Finally, the Bears flung the monkey off their backs. They won a game, snapping a six-game losing streak.
Next comes the hard part – stringing wins together. The Bears hold slim playoff hopes, which vanished a little more with every loss over the past two months. But there is a chance, and the best chance they have is if they win out. Next up is the Minnesota Vikings.
The Bears (6-7) and the Vikings (6-7) will square off in a must-win NFC North matchup Sunday at U.S. Bank Stadium in Minneapolis, Minnesota. Here are three things to know about the Vikings.
Like the Bears, the Vikings are in desperation mode
With identical 6-7 records, Sunday’s matchup is vital for both teams’ playoff chances. Each team most likely needs to win out to reach the postseason. There’s still a chance an 8-8 team could attain the No. 7 seed in the NFC, but the Bears and the Vikings have tough NFC matchups looming (the Bears against Green Bay; the Vikings against New Orleans). If they want to make the postseason, even at 8-8, this is not the week to lose.
The Vikings, after a 1-5 start, have resurrected their season with five wins in their last seven games, including a Nov. 1 win over the Packers. A 26-14 loss to Tampa Bay last week dropped them into a tie with the Bears for the eighth spot in the NFC. As it stands now, both teams trail the 7-6 Arizona Cardinals.
When the Bears lost to the Vikings on Nov. 16, they sacked Vikings quarterback Kirk Cousins just once. In a loss to Tampa Bay last week, the Buccaneers downed Cousins six times via sack. Cousins fumbled the ball twice, recovering it once and losing it another time.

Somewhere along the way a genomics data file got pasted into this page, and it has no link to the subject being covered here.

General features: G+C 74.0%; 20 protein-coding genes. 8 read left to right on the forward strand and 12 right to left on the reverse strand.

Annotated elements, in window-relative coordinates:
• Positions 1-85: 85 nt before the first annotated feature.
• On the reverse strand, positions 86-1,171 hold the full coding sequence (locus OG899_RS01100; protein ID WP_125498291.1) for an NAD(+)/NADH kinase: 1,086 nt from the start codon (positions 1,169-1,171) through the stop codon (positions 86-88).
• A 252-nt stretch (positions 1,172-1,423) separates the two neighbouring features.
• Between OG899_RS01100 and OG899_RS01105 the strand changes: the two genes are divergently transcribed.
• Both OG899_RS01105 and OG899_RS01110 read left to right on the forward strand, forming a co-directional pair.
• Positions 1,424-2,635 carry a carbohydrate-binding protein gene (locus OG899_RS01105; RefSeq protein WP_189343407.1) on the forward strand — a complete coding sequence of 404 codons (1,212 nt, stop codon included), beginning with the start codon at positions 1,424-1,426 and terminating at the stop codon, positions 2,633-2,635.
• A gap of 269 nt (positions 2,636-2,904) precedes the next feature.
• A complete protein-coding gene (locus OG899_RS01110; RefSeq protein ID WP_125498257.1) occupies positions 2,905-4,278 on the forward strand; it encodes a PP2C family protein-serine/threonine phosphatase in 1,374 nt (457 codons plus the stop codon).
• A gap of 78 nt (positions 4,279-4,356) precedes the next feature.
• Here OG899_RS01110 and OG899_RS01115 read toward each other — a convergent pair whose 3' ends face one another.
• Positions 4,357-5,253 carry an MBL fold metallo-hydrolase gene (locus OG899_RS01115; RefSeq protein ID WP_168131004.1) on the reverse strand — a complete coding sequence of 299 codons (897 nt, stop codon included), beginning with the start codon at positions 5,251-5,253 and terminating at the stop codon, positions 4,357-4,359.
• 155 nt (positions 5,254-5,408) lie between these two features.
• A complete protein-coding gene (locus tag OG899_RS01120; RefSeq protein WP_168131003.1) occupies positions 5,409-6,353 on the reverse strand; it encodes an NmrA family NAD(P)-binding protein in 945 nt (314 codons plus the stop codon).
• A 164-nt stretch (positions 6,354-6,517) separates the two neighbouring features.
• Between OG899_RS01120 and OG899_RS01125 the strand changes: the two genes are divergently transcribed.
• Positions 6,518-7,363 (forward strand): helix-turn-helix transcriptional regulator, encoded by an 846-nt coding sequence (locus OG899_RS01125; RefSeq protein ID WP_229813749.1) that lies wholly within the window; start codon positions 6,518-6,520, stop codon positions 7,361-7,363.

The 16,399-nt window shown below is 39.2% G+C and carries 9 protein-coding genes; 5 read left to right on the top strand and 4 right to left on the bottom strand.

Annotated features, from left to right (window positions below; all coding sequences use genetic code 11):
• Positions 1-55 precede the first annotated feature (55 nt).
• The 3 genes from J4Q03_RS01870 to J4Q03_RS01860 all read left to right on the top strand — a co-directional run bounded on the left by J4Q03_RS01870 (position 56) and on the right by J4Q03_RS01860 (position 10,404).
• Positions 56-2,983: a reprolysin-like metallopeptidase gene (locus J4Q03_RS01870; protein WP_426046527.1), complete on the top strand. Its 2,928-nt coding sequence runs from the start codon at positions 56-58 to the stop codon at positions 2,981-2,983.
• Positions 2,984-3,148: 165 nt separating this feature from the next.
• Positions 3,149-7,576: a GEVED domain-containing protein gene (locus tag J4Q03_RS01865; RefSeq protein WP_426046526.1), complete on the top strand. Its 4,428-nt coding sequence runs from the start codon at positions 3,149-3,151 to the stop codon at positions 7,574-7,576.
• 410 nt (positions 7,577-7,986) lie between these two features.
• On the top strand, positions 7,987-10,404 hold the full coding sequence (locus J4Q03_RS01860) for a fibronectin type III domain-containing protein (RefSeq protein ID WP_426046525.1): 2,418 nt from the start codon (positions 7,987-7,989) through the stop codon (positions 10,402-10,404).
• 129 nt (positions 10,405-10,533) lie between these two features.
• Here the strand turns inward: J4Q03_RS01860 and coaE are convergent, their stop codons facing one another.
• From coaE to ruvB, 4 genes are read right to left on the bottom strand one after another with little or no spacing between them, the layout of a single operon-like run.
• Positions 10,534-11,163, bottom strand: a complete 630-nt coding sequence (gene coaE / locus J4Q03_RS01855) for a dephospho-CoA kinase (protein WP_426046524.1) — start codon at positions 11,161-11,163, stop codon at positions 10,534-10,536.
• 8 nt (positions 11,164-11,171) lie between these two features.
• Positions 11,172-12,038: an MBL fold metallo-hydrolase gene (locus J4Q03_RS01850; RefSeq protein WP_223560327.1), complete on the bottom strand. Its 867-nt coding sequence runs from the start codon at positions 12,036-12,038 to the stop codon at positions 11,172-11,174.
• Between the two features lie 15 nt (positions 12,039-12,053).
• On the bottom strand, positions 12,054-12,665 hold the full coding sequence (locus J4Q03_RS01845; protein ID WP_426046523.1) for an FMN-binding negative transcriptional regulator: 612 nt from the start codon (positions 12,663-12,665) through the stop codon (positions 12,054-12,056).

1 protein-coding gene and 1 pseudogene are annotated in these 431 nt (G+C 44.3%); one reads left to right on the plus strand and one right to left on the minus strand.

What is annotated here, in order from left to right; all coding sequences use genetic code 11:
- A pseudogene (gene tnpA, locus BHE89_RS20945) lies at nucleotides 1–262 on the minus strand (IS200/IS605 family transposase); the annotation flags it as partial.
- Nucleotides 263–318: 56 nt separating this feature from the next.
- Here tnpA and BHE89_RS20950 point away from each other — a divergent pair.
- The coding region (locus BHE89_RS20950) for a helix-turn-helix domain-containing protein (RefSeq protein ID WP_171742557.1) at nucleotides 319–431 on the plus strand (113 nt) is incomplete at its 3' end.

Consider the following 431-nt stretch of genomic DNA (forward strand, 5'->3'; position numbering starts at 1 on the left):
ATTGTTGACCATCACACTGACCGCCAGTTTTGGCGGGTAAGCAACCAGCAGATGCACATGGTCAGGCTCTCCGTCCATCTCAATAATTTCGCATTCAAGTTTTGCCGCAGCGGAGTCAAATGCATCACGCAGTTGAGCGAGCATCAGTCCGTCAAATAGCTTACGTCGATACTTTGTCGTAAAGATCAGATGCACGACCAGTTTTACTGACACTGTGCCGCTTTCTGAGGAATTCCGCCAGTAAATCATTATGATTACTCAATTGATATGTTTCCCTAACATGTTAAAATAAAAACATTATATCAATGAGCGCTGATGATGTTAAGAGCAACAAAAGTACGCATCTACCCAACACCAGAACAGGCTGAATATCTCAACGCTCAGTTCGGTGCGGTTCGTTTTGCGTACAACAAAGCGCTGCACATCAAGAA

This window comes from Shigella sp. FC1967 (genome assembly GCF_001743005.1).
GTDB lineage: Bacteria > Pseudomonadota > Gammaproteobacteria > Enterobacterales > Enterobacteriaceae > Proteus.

The recipe for success against Cousins remains the same – pressure him. The Bears weren’t successful in that area last month. He made them pay with 292 yards through the air and two touchdowns.
The good news is the Bears had their best day in pass rush last week against Houston with seven sacks. They need that to carry over to Week 15. Prior to the Tampa game, Cousins had played a string of quality games, with a passer rating at 99.5 or higher in six consecutive games.
It still starts with Dalvin
The Bears found mild success slowing Minnesota running back Dalvin Cook on Nov. 16. It’s hard to look at a 96-yard performance and say it was a bad game, but Cook needed 30 carries to do it (3.2 yards per carry) and found his most success after Bears defensive tackle Akiem Hicks left the game in the second half with a hamstring injury. Having Hicks back and healthy should be a boost for the Bears.
Cook remains the linchpin to the Vikings offense. He is averaging 5.0 yards per carry on the season with 1,352 rushing yards and 14 touchdowns. Each of the past two games, Cook has totaled more than 100 rushing yards.